ariel hahn
always many things

a rectangular photograph of a tan driveway, shadowed by a leafy plant with a the shadow of a hand holding a phone in the bottom left corner.

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I am an artist, archivist, and digital librarian interested in questions of time, history, power, technology, and the natural world. Currently, I work with the Digital Services & Technology Department at Cal Poly Pomona as their first-ever Data Management Librarian.

I recently received an MLIS from the Department of Information Studies at University of California, Los Angeles and am a former organizer for README, a student group that advocates for digital rights within libraries, archives, and information work. From 2018-2019, I worked as a Community Archivist and Librarian with the Women's Center for Creative Work / Feminist Library on Wheels as an Andrew W. Mellon Foundation Fellow for the UCLA Community Archives Lab.

My additional professional experience as a creative consultant and producer ranges from film and audio production to grant writing, web design, research, and archiving for artists, writers, publishers, and non-profits.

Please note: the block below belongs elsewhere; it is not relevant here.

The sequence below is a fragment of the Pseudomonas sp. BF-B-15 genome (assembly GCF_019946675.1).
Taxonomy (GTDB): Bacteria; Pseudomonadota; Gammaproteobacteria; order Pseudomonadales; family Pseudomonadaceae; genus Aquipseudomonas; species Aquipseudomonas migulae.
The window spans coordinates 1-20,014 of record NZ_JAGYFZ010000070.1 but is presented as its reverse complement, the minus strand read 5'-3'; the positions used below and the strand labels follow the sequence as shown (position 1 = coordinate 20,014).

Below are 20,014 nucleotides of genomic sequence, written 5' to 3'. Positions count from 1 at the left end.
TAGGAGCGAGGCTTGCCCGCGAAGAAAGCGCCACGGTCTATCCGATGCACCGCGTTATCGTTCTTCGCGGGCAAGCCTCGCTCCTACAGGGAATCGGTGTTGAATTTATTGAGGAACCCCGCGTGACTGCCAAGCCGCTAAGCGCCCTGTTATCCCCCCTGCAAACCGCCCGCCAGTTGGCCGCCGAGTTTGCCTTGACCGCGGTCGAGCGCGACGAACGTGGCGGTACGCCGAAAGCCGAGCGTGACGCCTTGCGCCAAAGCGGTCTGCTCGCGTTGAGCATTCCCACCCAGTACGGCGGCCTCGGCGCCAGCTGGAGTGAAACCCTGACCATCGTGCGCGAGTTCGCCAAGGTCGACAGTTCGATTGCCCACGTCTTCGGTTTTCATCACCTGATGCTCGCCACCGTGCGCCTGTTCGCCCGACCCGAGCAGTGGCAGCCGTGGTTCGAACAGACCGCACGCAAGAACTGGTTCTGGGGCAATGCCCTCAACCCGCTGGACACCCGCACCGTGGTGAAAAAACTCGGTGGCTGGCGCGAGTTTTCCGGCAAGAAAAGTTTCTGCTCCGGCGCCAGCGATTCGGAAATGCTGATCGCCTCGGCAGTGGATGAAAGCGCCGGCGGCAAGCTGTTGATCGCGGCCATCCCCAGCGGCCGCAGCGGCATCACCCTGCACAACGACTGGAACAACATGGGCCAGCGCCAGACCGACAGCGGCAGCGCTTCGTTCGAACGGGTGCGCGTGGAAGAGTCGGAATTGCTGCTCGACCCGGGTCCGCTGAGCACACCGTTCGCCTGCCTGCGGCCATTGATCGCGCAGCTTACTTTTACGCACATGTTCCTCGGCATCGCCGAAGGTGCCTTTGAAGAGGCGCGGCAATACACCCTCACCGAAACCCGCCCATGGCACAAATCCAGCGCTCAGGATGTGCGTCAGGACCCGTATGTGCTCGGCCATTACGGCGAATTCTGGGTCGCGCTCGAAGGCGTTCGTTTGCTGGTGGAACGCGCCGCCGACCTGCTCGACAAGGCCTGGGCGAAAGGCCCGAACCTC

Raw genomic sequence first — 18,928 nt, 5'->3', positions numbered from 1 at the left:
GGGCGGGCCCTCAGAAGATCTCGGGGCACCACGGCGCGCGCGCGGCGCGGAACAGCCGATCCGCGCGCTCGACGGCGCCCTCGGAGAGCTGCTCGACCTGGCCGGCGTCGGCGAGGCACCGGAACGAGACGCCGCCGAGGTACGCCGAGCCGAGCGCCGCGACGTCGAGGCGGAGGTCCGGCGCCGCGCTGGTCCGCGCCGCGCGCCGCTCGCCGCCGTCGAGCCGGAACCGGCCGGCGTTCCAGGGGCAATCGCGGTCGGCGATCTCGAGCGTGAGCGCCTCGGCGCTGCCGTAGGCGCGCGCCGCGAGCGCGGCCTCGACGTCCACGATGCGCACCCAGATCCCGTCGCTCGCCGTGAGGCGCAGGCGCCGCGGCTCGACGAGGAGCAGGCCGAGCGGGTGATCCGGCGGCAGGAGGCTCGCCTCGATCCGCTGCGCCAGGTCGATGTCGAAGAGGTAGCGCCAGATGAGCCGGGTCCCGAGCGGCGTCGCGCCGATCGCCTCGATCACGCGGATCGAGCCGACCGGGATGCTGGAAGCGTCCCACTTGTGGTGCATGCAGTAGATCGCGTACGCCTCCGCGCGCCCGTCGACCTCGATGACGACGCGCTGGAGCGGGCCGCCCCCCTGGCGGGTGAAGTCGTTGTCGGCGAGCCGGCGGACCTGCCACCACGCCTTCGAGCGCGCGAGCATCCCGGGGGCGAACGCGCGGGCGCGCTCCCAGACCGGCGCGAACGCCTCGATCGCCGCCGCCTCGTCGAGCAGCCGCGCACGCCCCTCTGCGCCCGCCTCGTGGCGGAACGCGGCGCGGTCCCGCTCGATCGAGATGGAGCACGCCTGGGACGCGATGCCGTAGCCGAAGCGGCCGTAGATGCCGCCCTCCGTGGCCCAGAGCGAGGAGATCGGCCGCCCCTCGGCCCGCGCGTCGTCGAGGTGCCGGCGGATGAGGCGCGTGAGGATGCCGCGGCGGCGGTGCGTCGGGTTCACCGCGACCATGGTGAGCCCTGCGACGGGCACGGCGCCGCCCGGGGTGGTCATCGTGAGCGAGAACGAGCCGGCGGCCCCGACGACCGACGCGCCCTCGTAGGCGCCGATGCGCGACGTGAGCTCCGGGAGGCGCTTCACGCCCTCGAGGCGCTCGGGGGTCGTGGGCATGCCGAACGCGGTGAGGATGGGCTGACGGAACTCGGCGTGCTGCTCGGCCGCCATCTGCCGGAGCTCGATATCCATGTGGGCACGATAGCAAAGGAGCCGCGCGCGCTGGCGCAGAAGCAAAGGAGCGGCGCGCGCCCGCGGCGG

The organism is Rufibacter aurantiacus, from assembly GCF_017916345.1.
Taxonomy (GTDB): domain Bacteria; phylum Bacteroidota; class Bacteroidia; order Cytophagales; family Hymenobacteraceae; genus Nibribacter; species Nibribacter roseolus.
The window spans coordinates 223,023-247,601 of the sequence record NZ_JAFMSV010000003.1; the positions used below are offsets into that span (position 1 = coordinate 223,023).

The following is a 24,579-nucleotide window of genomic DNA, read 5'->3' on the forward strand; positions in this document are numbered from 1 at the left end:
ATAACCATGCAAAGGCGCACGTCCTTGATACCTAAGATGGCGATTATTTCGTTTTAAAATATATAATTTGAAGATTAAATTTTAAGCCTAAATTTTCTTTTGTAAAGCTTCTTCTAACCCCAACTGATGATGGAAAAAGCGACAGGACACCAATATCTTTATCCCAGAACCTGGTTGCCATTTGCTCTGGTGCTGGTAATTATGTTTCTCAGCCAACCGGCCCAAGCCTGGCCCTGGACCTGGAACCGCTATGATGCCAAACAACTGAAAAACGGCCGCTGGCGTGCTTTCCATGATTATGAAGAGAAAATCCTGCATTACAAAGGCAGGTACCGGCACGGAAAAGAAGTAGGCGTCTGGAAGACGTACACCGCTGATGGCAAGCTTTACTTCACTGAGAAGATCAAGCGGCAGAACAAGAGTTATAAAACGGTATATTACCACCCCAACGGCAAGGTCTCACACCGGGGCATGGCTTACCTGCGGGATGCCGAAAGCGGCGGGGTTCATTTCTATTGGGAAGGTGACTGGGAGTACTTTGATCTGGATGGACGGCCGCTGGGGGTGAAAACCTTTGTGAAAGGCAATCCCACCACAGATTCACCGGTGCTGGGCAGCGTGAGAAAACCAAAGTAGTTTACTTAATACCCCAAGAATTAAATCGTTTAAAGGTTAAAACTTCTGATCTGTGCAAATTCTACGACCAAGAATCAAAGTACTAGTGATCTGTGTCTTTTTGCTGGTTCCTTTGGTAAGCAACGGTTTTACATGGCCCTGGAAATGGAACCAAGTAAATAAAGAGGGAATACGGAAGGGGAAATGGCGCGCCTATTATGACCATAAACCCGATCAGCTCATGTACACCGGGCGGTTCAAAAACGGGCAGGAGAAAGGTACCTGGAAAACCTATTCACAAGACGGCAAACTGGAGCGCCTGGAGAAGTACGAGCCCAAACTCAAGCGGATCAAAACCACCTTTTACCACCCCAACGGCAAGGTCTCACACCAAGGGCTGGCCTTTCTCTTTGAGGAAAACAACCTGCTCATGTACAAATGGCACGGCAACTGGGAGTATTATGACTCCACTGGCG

In the year prior to graduate school, I secured $175,000 in grants and tax credits for a New York-based neon art manufacturer, Lite Brite Neon; produced NO: an experimental audio mini-season about sexual consent with Peabody-nominated podcast, the Heart; and conducted extensive research for Academy-award nominated filmmaker Sam Green's current documentary, A Thousand Thoughts, about the Kronos Quartet.

I like to think about analog media, radical queer futures, networks of plant decay, and the transformative possibilities of digital tools.

Want to get in touch? You can reach me through email at arielhahn @ ucla.edu or via Twitter @aireuhl.


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UCLA is a land grant institution. As a student of this university and local resident, I acknowledge and pay my respects to the Tongva peoples as the traditional land caretakers of Tovaangar (Los Angeles basin, So. Channel Islands).

This territory acknowledgement and accompanying pronunciation has been adapted from and is attributed to the UCLA World Arts and Cultures/Dance Department.